What to Do for a Snakebite

snakes

The Bottom Line

The beginning of warmer weather is the beginning of snakebite season. Many of these bites occur around people's homes, but bites can occur anywhere. While there are several species of venomous snakes in the United States, the majority of domestic snakes are not venomous. Be sure to call Poison Control or seek medical attention if someone is bitten.

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Why do snakes bite people?

The beginning of warmer weather is the beginning of snakebite season – usually much sooner than people expect, particularly with the effects of climate change. Many of these bites occur around people's homes or when out in nature. People are also sometimes bitten when handling their pet snake or if they work in a zoo or aquarium. Snakes bite because of a perceived threat in their environment. 

How can you tell if a snake is venomous?

Unless you are familiar with snakes, it can sometimes be hard to tell if a snake is venomous. Rattlesnakes have rattles, which can help identify them. Other characteristics are a little harder. For example, it is said that venomous snakes have triangularly shaped heads. However, many non-venomous snakes flatten their heads so that they appear more triangular when they feel threatened. What’s more, adages about stripe patterns (“Red touch yellow, kills a fellow. Red touch black, venom lack.”) are not always reliable. 

What US snakes are venomous?

There are two major types of venomous snakes in the United States: pit vipers and elapids. Pit vipers include rattlesnakes, cottonmouths (water moccasins), and copperheads. They are called pit vipers due to the heat-sensing pits on their face. There are many different types of rattlesnakes in the US, and rattlesnakes have the most potent venom of domestic snakes. Cottonmouths or water moccasins are semi-aquatic snakes, which means they live near the water. When they open their mouths, they have a white cotton-like appearance. Copper heads have a copper color to their scales. Their venom generally causes less severe side effects than rattlesnakes or cottonmouths. Coral snakes are in the elapid family. While they are also venomous, they do not have fangs like pit vipers do. You may not see obvious puncture marks, however venom can still enter your body. Coral snake venom can affect nerves, causing muscle weakness and paralysis. 

What symptoms occur if you are bitten by a venomous snake?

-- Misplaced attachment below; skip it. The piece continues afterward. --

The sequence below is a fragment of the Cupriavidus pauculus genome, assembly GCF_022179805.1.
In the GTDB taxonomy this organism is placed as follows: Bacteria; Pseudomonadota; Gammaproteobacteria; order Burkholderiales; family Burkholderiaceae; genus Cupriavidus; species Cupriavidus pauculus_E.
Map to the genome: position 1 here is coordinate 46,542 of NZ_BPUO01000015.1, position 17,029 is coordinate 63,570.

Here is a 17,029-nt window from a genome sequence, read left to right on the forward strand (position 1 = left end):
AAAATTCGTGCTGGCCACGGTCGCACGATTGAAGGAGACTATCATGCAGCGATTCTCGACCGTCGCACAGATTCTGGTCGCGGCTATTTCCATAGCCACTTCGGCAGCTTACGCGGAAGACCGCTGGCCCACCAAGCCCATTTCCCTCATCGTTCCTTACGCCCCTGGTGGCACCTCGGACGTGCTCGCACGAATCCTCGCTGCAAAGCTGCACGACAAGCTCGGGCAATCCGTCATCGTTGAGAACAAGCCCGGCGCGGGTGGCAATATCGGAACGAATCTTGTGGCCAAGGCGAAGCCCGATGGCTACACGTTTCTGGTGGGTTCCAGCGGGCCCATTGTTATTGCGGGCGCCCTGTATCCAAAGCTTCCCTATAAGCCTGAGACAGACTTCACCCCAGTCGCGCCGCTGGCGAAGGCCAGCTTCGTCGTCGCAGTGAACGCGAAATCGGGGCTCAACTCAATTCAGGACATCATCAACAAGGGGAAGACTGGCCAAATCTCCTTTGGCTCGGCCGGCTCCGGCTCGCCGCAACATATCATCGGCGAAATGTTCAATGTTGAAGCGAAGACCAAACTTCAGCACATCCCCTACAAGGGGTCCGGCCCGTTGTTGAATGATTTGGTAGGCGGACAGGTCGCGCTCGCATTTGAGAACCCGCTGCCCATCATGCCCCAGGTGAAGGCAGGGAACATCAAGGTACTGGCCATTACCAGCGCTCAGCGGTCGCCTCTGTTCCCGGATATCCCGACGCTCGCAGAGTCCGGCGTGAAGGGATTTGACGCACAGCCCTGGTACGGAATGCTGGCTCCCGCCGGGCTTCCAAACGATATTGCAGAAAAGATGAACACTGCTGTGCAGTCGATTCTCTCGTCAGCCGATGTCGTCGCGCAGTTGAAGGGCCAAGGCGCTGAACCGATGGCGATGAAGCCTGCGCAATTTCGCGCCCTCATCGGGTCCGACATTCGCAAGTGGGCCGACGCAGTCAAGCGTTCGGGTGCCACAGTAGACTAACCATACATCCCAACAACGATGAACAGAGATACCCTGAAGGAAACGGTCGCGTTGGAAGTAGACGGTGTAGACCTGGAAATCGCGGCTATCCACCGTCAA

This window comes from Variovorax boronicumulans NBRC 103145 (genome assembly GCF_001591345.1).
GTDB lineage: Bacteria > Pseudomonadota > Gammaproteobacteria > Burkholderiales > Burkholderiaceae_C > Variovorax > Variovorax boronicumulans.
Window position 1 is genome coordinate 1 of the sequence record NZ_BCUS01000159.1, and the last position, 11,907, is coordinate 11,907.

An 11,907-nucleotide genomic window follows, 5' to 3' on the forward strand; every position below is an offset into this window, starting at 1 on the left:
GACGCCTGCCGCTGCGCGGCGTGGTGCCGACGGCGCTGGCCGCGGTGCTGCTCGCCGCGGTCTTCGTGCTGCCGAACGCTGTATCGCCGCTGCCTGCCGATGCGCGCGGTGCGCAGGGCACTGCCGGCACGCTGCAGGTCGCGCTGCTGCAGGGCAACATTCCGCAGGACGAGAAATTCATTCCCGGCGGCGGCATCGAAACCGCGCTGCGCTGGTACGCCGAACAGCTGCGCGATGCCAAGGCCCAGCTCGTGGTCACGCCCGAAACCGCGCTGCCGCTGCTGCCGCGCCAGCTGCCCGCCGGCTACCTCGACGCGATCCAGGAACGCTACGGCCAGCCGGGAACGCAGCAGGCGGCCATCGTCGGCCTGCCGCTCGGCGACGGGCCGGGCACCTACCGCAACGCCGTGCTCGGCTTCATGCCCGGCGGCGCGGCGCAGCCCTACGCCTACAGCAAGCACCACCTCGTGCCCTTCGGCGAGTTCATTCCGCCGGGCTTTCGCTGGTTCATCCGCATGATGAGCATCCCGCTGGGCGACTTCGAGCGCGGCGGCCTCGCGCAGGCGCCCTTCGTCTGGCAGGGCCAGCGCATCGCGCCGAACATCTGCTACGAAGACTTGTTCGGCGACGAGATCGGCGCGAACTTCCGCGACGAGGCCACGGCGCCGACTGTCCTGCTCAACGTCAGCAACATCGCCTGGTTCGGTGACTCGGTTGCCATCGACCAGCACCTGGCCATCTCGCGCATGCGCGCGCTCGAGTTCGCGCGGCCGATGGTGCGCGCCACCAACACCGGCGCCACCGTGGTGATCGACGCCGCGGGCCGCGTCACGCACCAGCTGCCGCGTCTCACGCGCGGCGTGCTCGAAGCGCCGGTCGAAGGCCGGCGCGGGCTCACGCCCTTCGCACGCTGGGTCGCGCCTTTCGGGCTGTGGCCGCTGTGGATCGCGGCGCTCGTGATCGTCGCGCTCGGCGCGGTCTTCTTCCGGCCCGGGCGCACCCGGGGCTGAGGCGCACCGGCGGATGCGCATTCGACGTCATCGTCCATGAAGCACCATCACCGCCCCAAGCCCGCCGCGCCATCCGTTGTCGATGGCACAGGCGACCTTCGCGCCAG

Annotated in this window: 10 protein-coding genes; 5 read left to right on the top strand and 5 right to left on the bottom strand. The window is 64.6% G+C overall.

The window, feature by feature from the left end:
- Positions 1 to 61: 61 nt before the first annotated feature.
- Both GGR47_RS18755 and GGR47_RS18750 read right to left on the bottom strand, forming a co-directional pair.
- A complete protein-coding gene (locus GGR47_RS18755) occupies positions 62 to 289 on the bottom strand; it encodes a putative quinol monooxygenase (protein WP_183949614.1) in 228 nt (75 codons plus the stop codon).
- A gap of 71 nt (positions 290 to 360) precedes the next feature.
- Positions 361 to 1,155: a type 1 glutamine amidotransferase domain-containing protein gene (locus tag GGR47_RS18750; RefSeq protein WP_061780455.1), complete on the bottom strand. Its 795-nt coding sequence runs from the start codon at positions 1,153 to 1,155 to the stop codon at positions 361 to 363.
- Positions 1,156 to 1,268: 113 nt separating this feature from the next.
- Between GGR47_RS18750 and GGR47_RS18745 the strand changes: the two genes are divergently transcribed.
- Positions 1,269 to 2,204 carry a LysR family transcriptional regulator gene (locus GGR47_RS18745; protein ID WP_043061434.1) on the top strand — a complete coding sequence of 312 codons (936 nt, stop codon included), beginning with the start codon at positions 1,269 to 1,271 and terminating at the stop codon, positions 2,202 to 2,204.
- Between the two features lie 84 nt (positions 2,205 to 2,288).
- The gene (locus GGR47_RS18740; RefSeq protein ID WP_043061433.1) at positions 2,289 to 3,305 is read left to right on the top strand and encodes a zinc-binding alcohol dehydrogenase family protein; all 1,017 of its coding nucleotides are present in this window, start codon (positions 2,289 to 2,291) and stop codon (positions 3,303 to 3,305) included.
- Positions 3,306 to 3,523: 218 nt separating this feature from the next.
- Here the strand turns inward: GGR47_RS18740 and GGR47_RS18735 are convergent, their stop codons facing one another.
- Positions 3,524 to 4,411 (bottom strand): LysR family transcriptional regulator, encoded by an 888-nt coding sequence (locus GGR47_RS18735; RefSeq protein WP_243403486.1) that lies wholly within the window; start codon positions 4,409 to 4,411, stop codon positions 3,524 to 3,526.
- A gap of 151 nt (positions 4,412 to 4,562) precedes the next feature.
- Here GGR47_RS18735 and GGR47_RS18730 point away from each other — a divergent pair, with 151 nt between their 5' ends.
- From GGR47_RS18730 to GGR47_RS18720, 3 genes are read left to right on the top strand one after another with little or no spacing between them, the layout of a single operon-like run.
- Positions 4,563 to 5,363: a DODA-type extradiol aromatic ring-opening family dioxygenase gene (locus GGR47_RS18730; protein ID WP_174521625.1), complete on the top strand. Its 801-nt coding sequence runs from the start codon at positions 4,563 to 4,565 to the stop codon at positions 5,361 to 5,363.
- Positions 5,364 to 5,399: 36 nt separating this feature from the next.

The symptoms you experience following a venomous snake bite will vary depending on the snake involved and where on the body the bite occurred. The most common symptoms are pain and swelling of the area around the bite. In some cases, the swelling can spread rapidly. Other symptoms include abnormal blood counts, particularly of platelets. If the venom affects the nerves, you can see muscle weakness and paralysis. Some people have an allergic-type reaction to the venom, which can cause airway swelling, low blood pressure, and trouble breathing. 

How can you prevent snake bites?

Remember that snakes would rather leave you alone than bite you. Pay attention to where you walk and look before you reach or grab something hidden. Turn on the lights if it's dark. Wear shoes when you go outdoors. In many snakebite cases, people were bitten when they went outdoors in bare feet or sandals, often in the dark. If you see a snake, do not try to go after it, as this can result in a bite. If needed, there are professionals that can help relocate snakes. 
What should you do for a snakebite?
If someone is bitten by a snake:

  • Don’t panic. Many snakes are not venomous and snakebites can be treated. Depending on the snake involved, bites are generally less dangerous than many people assume.
  • Don’t risk another bite by trying to capture or kill the snake. If you can take a picture or describe the snake, that can be helpful, but not essential.
  • Don’t use old first aid remedies: no tourniquets, ice, or cutting the wound and sucking out the venom. None of these "treatments" help and most of them make things worse.
  • Do keep the person quiet and still.
  • Do keep the arm or leg (usual sites for snakebite) at the level of the heart.
  • Do remove any jewelry, watches, and tight clothing from the area of the bite.
  • Do wash the area gently with soap and water.

If someone is bitten by a snake, help from experts is available by phone at 1-800-222-1222. Poison Control’s expert guidance is always free, confidential, and available 24 hours a day. They can help you figure out if the bite is from a venomous or non-venomous snake. They will tell you what to do next, based on the information available and your symptoms. 

How are snake bites treated?